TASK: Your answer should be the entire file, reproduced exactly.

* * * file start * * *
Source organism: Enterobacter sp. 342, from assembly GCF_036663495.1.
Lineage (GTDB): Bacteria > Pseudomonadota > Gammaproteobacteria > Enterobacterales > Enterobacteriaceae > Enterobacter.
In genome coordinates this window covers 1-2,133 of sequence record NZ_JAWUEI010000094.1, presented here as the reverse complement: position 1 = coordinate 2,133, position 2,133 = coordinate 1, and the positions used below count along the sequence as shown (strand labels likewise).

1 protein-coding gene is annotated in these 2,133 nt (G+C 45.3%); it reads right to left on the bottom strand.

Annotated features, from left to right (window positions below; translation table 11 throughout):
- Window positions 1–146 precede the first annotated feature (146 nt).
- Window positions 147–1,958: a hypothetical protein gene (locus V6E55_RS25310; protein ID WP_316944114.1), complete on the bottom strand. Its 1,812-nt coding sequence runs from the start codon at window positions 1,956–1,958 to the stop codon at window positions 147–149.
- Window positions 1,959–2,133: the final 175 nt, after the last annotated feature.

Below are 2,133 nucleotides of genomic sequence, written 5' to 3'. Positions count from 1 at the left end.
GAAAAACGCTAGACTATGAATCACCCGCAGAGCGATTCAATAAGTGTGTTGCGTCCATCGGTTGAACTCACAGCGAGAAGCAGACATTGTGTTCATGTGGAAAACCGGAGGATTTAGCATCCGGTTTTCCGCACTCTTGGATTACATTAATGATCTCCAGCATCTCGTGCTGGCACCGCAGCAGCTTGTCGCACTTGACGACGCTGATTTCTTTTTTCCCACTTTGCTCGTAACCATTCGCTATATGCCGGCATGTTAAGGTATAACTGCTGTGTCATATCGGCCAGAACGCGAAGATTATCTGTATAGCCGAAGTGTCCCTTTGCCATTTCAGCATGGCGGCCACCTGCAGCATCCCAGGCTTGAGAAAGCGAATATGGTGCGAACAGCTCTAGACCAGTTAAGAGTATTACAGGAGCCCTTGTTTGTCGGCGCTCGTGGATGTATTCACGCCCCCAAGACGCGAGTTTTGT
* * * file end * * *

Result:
Source organism: Enterobacter sp. 342, from assembly GCF_036663495.1.
Lineage (GTDB): Bacteria > Pseudomonadota > Gammaproteobacteria > Enterobacterales > Enterobacteriaceae > Enterobacter.
In genome coordinates this window covers 1-2,133 of sequence record NZ_JAWUEI010000094.1, presented here as the reverse complement: position 1 = coordinate 2,133, position 2,133 = coordinate 1, and the positions used below count along the sequence as shown (strand labels likewise).

1 protein-coding gene is annotated in these 2,133 nt (G+C 45.3%); it reads right to left on the bottom strand.

Annotated features, from left to right (window positions below; translation table 11 throughout):
- Window positions 1–146 precede the first annotated feature (146 nt).
- Window positions 147–1,958: a hypothetical protein gene (locus V6E55_RS25310; protein ID WP_316944114.1), complete on the bottom strand. Its 1,812-nt coding sequence runs from the start codon at window positions 1,956–1,958 to the stop codon at window positions 147–149.
- Window positions 1,959–2,133: the final 175 nt, after the last annotated feature.

Below are 2,133 nucleotides of genomic sequence, written 5' to 3'. Positions count from 1 at the left end.
GAAAAACGCTAGACTATGAATCACCCGCAGAGCGATTCAATAAGTGTGTTGCGTCCATCGGTTGAACTCACAGCGAGAAGCAGACATTGTGTTCATGTGGAAAACCGGAGGATTTAGCATCCGGTTTTCCGCACTCTTGGATTACATTAATGATCTCCAGCATCTCGTGCTGGCACCGCAGCAGCTTGTCGCACTTGACGACGCTGATTTCTTTTTTCCCACTTTGCTCGTAACCATTCGCTATATGCCGGCATGTTAAGGTATAACTGCTGTGTCATATCGGCCAGAACGCGAAGATTATCTGTATAGCCGAAGTGTCCCTTTGCCATTTCAGCATGGCGGCCACCTGCAGCATCCCAGGCTTGAGAAAGCGAATATGGTGCGAACAGCTCTAGACCAGTTAAGAGTATTACAGGAGCCCTTGTTTGTCGGCGCTCGTGGATGTATTCACGCCCCCAAGACGCGAGTTTTGT